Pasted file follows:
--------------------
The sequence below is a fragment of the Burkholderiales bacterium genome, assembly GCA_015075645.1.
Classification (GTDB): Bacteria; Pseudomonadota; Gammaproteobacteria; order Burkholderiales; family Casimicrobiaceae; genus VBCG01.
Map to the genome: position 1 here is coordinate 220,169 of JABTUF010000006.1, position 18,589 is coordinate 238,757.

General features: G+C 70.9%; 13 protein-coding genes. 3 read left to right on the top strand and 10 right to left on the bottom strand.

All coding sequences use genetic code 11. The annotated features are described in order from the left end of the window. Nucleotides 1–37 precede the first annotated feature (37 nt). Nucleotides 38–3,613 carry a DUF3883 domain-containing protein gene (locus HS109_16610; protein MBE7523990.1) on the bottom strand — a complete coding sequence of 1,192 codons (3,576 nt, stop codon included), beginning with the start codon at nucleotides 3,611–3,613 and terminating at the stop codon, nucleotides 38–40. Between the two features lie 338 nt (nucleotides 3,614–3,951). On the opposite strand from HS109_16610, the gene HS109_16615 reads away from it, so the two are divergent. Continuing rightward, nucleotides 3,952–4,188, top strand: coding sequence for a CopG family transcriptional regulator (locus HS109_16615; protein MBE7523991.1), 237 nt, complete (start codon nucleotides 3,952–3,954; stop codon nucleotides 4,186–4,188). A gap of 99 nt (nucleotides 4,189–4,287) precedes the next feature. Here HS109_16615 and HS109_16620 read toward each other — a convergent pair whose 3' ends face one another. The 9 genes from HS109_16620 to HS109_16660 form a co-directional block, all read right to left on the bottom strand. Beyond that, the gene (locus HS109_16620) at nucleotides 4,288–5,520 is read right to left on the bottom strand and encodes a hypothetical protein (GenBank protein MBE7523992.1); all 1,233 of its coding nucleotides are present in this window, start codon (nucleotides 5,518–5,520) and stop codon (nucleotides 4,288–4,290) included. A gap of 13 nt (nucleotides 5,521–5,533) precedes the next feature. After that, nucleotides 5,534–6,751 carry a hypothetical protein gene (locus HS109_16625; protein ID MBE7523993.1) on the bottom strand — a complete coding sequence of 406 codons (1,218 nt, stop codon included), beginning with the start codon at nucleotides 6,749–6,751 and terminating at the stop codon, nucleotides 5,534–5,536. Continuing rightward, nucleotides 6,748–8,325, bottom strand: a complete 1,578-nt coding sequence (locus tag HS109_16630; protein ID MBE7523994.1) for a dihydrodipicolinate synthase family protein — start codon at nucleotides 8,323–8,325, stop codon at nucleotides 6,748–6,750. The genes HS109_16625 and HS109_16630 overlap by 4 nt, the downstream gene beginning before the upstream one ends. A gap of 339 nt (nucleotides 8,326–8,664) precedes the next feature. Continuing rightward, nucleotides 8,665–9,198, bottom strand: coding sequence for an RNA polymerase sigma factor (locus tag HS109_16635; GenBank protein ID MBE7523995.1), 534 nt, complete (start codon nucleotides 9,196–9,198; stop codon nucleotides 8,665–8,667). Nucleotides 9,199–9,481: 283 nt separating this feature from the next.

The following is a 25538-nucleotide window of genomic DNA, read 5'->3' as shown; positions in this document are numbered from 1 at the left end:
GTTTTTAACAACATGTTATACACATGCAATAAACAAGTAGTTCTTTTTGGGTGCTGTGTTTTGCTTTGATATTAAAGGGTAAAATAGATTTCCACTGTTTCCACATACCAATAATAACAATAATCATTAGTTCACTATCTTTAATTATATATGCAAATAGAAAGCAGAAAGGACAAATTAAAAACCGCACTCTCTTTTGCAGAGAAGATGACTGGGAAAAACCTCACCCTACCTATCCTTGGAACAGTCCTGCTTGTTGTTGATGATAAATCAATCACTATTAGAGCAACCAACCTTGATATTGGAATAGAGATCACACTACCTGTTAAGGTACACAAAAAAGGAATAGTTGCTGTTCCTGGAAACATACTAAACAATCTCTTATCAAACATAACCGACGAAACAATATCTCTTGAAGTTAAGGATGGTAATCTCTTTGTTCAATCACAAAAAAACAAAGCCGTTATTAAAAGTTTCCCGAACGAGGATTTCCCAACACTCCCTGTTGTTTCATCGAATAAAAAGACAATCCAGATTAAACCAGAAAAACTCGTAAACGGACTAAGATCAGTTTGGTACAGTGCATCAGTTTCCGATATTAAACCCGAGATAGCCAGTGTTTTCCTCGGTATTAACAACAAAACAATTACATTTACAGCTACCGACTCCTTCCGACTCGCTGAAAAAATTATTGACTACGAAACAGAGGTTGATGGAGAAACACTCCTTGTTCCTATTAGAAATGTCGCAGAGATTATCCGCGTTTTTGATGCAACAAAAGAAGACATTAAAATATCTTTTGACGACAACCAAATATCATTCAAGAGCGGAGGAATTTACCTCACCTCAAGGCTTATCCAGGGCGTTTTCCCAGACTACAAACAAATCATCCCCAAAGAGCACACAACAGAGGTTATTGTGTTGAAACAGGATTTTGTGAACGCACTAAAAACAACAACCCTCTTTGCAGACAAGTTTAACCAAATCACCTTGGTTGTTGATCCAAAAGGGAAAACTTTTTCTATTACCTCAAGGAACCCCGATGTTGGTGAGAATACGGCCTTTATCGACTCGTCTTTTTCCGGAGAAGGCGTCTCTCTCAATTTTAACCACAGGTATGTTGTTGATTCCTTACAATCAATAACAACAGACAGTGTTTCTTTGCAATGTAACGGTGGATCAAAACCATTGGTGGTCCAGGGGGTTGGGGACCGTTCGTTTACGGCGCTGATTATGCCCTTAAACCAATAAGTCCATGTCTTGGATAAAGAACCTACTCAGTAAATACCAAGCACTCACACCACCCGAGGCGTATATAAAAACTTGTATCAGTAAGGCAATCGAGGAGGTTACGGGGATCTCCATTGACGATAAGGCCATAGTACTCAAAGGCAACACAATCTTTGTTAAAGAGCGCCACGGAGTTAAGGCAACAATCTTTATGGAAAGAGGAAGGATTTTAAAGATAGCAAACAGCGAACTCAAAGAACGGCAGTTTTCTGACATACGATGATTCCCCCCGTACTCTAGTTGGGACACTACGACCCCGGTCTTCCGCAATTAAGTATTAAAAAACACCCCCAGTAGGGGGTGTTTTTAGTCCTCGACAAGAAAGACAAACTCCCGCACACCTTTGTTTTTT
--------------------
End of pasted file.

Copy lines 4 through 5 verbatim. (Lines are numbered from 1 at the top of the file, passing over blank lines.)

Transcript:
General features: G+C 70.9%; 13 protein-coding genes. 3 read left to right on the top strand and 10 right to left on the bottom strand.

All coding sequences use genetic code 11. The annotated features are described in order from the left end of the window. Nucleotides 1–37 precede the first annotated feature (37 nt). Nucleotides 38–3,613 carry a DUF3883 domain-containing protein gene (locus HS109_16610; protein MBE7523990.1) on the bottom strand — a complete coding sequence of 1,192 codons (3,576 nt, stop codon included), beginning with the start codon at nucleotides 3,611–3,613 and terminating at the stop codon, nucleotides 38–40. Between the two features lie 338 nt (nucleotides 3,614–3,951). On the opposite strand from HS109_16610, the gene HS109_16615 reads away from it, so the two are divergent. Continuing rightward, nucleotides 3,952–4,188, top strand: coding sequence for a CopG family transcriptional regulator (locus HS109_16615; protein MBE7523991.1), 237 nt, complete (start codon nucleotides 3,952–3,954; stop codon nucleotides 4,186–4,188). A gap of 99 nt (nucleotides 4,189–4,287) precedes the next feature. Here HS109_16615 and HS109_16620 read toward each other — a convergent pair whose 3' ends face one another. The 9 genes from HS109_16620 to HS109_16660 form a co-directional block, all read right to left on the bottom strand. Beyond that, the gene (locus HS109_16620) at nucleotides 4,288–5,520 is read right to left on the bottom strand and encodes a hypothetical protein (GenBank protein MBE7523992.1); all 1,233 of its coding nucleotides are present in this window, start codon (nucleotides 5,518–5,520) and stop codon (nucleotides 4,288–4,290) included. A gap of 13 nt (nucleotides 5,521–5,533) precedes the next feature. After that, nucleotides 5,534–6,751 carry a hypothetical protein gene (locus HS109_16625; protein ID MBE7523993.1) on the bottom strand — a complete coding sequence of 406 codons (1,218 nt, stop codon included), beginning with the start codon at nucleotides 6,749–6,751 and terminating at the stop codon, nucleotides 5,534–5,536. Continuing rightward, nucleotides 6,748–8,325, bottom strand: a complete 1,578-nt coding sequence (locus tag HS109_16630; protein ID MBE7523994.1) for a dihydrodipicolinate synthase family protein — start codon at nucleotides 8,323–8,325, stop codon at nucleotides 6,748–6,750. The genes HS109_16625 and HS109_16630 overlap by 4 nt, the downstream gene beginning before the upstream one ends. A gap of 339 nt (nucleotides 8,326–8,664) precedes the next feature. Continuing rightward, nucleotides 8,665–9,198, bottom strand: coding sequence for an RNA polymerase sigma factor (locus tag HS109_16635; GenBank protein ID MBE7523995.1), 534 nt, complete (start codon nucleotides 9,196–9,198; stop codon nucleotides 8,665–8,667). Nucleotides 9,199–9,481: 283 nt separating this feature from the next.